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8 Min. Read

What Are Micro Entity Accounts?

What are Micro Entity Accounts?

Micro-entity accounts are the filing requirements for micro-entity, private limited companies. They are abridged accounts which require less detail than small, medium and large companies’ accounts – which means less time on paperwork for you.

You can also access other benefits that are only available to micro-entity businesses.

Find out if you’re a micro-entity company and how this status can benefit your business.

Here’s What We’ll Cover:

Definition of a Micro-Entity Company

How Do Micro-Entity Accounts Work?

Are There Any Companies That Can’t Submit Micro-Entity Accounts?

Do I Need to Re-Qualify as a Micro-Entity Every Year?

How Do I File Micro-Entity Accounts?

Registration With Companies House

How Do I Link Up My Accountancy Software?

What Are the Pros and Cons of Filing Micro-Entity Accounts?

Key Takeaway

Definition of a Micro-Entity Company

If you have a very small company and meet two of these thresholds, you’ll be classified as a micro-entity:

  • You have a maximum of 10 employees
  • Your balance sheet is a maximum of £316,000
  • Your turnover is no more than £632,000

How Do Micro-Entity Accounts Work?

From an accounting perspective, businesses fall into three broad categories according to their size: small, medium and large. Micro-entities' accounts are a subcategory with a specific definition.

If you’ve met two of the three criteria for being a micro-entity company, you can prepare and submit abridged micro-entity accounts.

Micro-entities don’t have to submit their profit and loss account, or their directors’ report, to Companies House. But you still have to meet the correct financial reporting requirements. You have to include a statement to confirm that you have filed annual accounts within the Small Companies regulations, and that your profit and loss information is deliberately not attached.

The statutory accounts for micro-entities must include:

  • Directors’ report
  • Abridged balance sheet, in a format that’s given in the regulations, footnotes included. Some main headings, like Debtors and Creditors, are missed out
  • Simpler profit and loss account, in an abridged format that follows regulatory requirements. This doesn’t start from your turnover, but from your gross profit
  • Relevant notes for the accounting period
  • Auditors’ report – unless exempt

Additionally, your balance sheet must contain the following statement:

“The accounts have been prepared in accordance with the micro-entity provisions.”

It must be clearly placed before the director’s printed name and signature. It's important that you make sure this statement is in a prominent position. This must be in your original accounts, not just the copy sent to Companies House.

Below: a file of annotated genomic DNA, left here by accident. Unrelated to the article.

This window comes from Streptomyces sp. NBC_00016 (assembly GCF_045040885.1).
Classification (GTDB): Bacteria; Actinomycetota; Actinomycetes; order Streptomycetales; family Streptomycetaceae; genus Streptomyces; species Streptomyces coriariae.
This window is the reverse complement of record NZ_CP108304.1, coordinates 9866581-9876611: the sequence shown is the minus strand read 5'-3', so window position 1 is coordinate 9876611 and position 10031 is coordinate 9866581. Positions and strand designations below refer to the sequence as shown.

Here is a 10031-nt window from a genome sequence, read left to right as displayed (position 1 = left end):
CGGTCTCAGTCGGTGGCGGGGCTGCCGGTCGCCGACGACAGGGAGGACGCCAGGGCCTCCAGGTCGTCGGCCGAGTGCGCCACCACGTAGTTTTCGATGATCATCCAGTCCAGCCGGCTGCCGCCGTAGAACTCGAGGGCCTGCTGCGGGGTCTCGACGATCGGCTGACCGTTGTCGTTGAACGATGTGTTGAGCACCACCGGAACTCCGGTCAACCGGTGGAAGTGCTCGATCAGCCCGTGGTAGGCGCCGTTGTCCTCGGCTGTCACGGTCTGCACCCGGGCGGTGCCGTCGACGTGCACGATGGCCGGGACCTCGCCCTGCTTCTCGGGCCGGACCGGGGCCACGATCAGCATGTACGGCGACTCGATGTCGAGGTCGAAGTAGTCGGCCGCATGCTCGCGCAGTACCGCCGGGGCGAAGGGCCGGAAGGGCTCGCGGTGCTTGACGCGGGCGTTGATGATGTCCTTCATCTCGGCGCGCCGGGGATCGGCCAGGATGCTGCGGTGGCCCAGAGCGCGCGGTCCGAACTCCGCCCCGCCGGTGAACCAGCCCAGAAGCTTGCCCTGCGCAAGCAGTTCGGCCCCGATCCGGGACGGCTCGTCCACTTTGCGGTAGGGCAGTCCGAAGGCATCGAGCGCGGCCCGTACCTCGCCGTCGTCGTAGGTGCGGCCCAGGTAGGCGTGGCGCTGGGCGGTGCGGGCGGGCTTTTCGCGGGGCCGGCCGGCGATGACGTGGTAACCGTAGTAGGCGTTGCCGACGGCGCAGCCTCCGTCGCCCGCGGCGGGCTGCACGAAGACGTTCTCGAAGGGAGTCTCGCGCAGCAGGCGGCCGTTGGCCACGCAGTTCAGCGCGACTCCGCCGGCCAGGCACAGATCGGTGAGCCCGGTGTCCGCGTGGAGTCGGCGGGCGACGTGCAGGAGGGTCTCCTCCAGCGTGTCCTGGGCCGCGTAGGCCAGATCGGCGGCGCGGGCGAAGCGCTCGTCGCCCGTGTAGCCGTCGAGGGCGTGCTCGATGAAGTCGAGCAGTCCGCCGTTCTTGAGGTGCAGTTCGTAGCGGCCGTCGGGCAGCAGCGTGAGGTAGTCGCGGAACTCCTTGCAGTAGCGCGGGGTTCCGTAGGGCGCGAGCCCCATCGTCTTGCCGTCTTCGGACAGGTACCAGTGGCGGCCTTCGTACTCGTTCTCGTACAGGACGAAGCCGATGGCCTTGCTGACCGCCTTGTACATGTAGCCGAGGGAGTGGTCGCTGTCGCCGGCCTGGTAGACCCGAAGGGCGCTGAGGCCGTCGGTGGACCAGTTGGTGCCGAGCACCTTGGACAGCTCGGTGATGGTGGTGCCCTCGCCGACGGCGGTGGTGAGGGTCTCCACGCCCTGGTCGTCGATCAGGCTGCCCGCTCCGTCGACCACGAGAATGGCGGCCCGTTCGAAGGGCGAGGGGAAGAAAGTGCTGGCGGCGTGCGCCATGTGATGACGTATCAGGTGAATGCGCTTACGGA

Are There Any Companies That Can’t Submit Micro-Entity Accounts?

There are several types of companies that aren’t allowed to submit micro-entity accounts. This applies if your business was defined this way at any point during the financial year, not just at time of submission.

These company structures are not allowed to file micro-entity accounts:

  • Public limited company
  • Company based overseas
  • Limited Liability partnership
  • Qualifying partnership, as Partnership (Accounts) Regulations 2008
  • Unregistered company
  • Charitable company
  • Company excluded according to section 384 or 384B of 2006 Companies Act
  • Company authorised to register under 2006 Companies Act, section 1040

Do I Need to Re-Qualify as a Micro-Entity Every Year?

During your first year in business, you’ll qualify as a micro-entity if you meet the criteria in that year. To remain in this classification in subsequent years, you must meet the criteria in the current financial year and the previous year.

Exemptions get a little bit confusing if you change classification. Let’s see if we can clear it up. You’re a micro-entity this year, but next year you don’t qualify any more. You can still claim your exemptions in that following year. If you then go back into the micro-entity classification, this exemption just carries on.

How Do I File Micro-Entity Accounts?

There are three ways to file micro-entity accounts online: third-party software, WebFiling and the Company Accounts and Tax Online (CATO) service.

Third-party software: That generates reports using your stored information, to the requirements of HMRC, and has a direct portal to send the necessary documents. Companies House has a list of software that it has tested and approved for use. It’s up to you to select one with the exact requirements you need.

Companies House WebFiling: You can use Companies House WebFiling to change and send information held by Companies House. This includes filing micro-entity company accounts, except for Limited Liability Partnerships and Community Interest Companies.